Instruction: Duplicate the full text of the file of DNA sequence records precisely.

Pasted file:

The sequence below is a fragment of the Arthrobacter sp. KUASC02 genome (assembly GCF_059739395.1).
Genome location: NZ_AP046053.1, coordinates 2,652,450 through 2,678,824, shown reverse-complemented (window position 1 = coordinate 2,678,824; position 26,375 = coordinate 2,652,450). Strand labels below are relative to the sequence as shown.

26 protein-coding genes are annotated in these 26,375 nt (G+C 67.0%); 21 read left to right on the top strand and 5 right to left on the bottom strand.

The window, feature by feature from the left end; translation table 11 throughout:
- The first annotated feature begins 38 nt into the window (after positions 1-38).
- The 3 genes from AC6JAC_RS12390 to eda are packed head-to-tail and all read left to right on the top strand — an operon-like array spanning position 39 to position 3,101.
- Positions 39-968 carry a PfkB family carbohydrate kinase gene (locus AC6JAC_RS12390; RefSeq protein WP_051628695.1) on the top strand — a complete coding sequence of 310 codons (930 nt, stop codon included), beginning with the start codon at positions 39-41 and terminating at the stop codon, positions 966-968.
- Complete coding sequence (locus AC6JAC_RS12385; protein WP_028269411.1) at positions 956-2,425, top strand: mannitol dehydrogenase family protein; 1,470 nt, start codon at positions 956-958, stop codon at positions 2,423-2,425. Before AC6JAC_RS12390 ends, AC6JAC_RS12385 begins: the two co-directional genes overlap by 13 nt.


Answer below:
The sequence below is a fragment of the Arthrobacter sp. KUASC02 genome (assembly GCF_059739395.1).
Genome location: NZ_AP046053.1, coordinates 2,652,450 through 2,678,824, shown reverse-complemented (window position 1 = coordinate 2,678,824; position 26,375 = coordinate 2,652,450). Strand labels below are relative to the sequence as shown.

26 protein-coding genes are annotated in these 26,375 nt (G+C 67.0%); 21 read left to right on the top strand and 5 right to left on the bottom strand.

The window, feature by feature from the left end; translation table 11 throughout:
- The first annotated feature begins 38 nt into the window (after positions 1-38).
- The 3 genes from AC6JAC_RS12390 to eda are packed head-to-tail and all read left to right on the top strand — an operon-like array spanning position 39 to position 3,101.
- Positions 39-968 carry a PfkB family carbohydrate kinase gene (locus AC6JAC_RS12390; RefSeq protein WP_051628695.1) on the top strand — a complete coding sequence of 310 codons (930 nt, stop codon included), beginning with the start codon at positions 39-41 and terminating at the stop codon, positions 966-968.
- Complete coding sequence (locus AC6JAC_RS12385; protein WP_028269411.1) at positions 956-2,425, top strand: mannitol dehydrogenase family protein; 1,470 nt, start codon at positions 956-958, stop codon at positions 2,423-2,425. Before AC6JAC_RS12390 ends, AC6JAC_RS12385 begins: the two co-directional genes overlap by 13 nt.